GFRC is a great material for architectural elements in both new construction and renovation. But in terms of the materials available for making architectural elements, GFRC is a relatively newer option. The many benefits of GFRC that have been perfected over recent decades have enabled it to become a primary option.
GFRC Development Timeline
The first work with concrete and glass fiber composite materials was by the Soviets during the 1940s. Precast concrete was the material of choice at that time for constructing buildings quickly and affordably, but its weight was a severe drawback since it made components heavy to transport and required extensive work to install. Engineers began experimenting with adding fiberglass to a concrete mixture with the idea that the glass would offer the same structural support but weigh significantly less.
With this early GFRC, the cement corroded the glass fibers after only a short period of time and the elements would begin to weaken and crumble. This made the initial concrete composites less than ideal for constructing permanent structures.
Over the next few years, engineers resolved this issue through the development of alkaline resistant, or AR, glass fibers. These are non corrosive and will stand up to concrete for a surface that will last for decades.
During this time, GFRC was used extensively in Europe, and in the 1970s, it started seeing use in the US as well where engineers were able to make the following changes to give GFRC its current benefits:
- Composition – The composition of GFRC yields a product that is as lightweight as possible while still maintaining structural integrity. It has the flexibility to be molded into the desired shapes and provides a firm, but quick cure. The strong, finished product is less likely to chip or break during shipping and throughout the life of the property.
- Meeting Building Codes – GFRC products meet a range of building standards, including fire resistance, low flame spread rate, low smoke spread, resistance to seismic activity, and more to make GFRC suitable for a range of locations and property types.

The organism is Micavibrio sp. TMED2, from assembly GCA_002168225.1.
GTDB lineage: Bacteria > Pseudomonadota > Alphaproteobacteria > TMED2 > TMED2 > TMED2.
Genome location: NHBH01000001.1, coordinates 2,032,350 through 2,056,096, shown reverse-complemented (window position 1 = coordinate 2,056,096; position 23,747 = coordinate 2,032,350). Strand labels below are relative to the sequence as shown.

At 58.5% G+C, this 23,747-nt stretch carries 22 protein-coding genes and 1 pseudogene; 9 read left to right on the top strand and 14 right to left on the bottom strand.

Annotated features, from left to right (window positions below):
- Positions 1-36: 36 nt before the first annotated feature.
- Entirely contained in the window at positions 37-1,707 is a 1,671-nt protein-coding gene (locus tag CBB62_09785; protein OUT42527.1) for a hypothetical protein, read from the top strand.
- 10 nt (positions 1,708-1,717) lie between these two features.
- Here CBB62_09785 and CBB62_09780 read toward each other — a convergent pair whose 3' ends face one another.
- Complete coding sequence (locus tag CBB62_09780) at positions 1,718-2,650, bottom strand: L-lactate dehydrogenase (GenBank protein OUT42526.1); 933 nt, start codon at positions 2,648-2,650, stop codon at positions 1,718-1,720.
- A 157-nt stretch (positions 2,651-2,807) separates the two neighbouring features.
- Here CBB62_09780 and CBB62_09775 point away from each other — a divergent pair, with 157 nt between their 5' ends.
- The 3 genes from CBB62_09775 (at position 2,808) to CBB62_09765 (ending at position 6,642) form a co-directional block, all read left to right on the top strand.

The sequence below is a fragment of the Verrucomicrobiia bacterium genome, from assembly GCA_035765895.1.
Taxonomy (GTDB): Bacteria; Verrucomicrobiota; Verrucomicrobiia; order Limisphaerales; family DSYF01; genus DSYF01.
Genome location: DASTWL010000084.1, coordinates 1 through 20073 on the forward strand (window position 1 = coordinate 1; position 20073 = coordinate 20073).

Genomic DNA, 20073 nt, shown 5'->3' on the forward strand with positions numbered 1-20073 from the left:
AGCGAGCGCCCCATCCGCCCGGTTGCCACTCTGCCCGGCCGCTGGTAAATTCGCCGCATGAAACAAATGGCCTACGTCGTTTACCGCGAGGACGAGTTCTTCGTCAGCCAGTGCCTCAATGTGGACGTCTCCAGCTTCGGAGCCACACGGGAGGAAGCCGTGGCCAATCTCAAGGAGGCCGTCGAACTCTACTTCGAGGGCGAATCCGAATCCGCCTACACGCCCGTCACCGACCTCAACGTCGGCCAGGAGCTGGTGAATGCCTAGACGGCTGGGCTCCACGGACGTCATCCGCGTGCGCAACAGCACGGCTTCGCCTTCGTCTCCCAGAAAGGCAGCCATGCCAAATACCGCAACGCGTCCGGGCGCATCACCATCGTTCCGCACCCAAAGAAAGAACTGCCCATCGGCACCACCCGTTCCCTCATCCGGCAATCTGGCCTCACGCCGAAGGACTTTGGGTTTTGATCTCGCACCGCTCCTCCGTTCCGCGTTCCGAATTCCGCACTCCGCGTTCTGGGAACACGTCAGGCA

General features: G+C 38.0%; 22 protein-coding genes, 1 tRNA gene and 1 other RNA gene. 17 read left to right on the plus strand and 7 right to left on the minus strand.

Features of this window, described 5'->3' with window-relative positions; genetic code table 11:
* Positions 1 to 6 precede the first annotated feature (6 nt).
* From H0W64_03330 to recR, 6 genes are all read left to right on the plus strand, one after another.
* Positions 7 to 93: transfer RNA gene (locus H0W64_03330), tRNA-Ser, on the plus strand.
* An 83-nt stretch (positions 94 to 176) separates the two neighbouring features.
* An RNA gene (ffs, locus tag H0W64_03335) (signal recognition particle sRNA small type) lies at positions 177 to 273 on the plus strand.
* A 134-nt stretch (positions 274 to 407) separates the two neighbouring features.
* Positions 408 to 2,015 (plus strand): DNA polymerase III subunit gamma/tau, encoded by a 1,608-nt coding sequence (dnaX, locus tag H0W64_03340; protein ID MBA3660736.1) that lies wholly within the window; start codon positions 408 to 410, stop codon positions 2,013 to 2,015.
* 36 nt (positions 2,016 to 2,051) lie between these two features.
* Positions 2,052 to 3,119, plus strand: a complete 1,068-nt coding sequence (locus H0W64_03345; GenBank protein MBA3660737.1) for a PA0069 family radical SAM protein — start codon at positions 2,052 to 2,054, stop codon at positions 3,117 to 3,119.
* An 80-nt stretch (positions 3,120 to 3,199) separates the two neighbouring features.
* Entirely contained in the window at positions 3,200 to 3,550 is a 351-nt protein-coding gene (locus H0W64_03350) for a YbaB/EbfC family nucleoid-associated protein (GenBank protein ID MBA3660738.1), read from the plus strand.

- Durability – The durability of GFRC elements today exceeds that of many other architectural materials. It is waterproof, effective through many freeze thaw cycles, resistant to weather, and needs very little cleaning and maintenance throughout its lifetime.
- Eco-Friendly – Fabricators like GC Products make our GFRC elements from recycled materials so that they are sustainable. GFRC is also naturally non-toxic and many contractors are able to use GFRC in facilities that receive LEED or other environmentally friendly certifications.
- Highly Customizable – The refined molding processes and application methods such as spray-up GFRC and poured GFRC have enabled fabricators to provide a range of different architectural elements made from GFRC. Although the initial GFRG panels are still regularly used, GC Products is able – through the use of our modern software and machinery – to make molds of any size, shape, and complexity to make custom GFRC pieces.
Although GFRC is newer than many of the products that were previously used in architectural design, these advantages have made it one of the leading options. Learn more about how GFRC can be used in cutting edge construction and how it provides an effective technology to upgrade existing properties by contacting GC Products today.